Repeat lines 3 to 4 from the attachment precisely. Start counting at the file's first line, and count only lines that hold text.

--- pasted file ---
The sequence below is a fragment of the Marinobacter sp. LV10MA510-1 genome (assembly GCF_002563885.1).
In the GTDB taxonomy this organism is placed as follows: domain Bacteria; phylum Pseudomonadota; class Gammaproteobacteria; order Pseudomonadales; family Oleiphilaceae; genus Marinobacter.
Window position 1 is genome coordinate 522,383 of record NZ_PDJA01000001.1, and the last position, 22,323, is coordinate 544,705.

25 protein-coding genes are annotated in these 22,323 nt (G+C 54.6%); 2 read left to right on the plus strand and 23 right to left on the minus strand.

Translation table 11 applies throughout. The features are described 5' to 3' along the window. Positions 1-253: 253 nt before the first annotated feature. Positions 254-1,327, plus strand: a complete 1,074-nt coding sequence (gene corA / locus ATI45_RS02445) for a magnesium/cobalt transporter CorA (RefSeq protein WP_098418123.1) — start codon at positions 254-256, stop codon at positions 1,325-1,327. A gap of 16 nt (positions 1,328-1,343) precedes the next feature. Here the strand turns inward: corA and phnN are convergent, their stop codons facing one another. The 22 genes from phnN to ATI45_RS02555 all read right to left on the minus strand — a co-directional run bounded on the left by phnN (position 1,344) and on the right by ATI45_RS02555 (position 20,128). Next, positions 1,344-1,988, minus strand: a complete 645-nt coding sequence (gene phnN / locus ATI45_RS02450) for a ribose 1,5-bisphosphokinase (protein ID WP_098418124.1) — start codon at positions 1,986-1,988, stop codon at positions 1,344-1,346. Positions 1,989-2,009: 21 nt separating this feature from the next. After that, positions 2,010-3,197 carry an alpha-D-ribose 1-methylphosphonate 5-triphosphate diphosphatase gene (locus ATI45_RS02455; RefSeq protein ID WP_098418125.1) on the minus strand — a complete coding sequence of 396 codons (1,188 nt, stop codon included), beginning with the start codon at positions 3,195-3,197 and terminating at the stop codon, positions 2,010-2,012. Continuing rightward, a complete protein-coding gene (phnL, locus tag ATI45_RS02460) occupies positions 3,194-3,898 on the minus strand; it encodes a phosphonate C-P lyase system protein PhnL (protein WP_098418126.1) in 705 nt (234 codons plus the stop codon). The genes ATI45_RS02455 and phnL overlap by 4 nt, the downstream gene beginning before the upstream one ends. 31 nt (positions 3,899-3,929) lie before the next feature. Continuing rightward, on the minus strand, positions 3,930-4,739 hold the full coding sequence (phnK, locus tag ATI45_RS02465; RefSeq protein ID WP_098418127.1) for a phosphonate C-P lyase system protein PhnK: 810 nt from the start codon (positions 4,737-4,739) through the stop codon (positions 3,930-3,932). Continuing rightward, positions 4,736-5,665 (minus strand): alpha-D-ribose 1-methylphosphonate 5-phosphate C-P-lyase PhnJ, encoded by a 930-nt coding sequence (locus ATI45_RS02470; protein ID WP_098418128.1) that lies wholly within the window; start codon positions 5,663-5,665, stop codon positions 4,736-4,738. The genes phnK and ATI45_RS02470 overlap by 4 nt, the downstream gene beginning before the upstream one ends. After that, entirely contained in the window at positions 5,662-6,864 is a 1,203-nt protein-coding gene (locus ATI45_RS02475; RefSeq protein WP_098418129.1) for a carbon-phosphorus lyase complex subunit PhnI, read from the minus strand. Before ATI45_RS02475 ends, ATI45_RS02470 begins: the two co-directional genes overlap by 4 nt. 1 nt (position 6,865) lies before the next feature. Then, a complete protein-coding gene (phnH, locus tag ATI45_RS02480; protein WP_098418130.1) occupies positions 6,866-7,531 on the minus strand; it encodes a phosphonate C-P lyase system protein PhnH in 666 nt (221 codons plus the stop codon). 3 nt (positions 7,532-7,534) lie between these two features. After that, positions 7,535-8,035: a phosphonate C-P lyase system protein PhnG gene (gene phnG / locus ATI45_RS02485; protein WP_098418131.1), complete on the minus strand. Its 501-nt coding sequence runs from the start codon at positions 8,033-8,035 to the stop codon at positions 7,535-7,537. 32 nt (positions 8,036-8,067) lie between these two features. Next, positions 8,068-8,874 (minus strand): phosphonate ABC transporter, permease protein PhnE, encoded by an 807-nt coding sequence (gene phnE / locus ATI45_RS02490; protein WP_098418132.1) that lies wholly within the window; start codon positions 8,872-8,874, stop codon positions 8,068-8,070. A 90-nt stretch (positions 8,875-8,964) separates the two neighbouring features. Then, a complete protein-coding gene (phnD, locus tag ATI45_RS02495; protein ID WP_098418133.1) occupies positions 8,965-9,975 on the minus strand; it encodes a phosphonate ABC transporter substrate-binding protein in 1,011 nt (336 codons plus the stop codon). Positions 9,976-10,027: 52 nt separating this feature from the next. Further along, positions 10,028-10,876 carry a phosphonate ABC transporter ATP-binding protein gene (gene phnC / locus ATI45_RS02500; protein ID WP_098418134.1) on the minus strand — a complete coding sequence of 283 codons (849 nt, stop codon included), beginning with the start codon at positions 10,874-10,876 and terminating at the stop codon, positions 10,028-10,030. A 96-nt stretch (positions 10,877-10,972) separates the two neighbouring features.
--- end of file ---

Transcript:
Window position 1 is genome coordinate 522,383 of record NZ_PDJA01000001.1, and the last position, 22,323, is coordinate 544,705.

25 protein-coding genes are annotated in these 22,323 nt (G+C 54.6%); 2 read left to right on the plus strand and 23 right to left on the minus strand.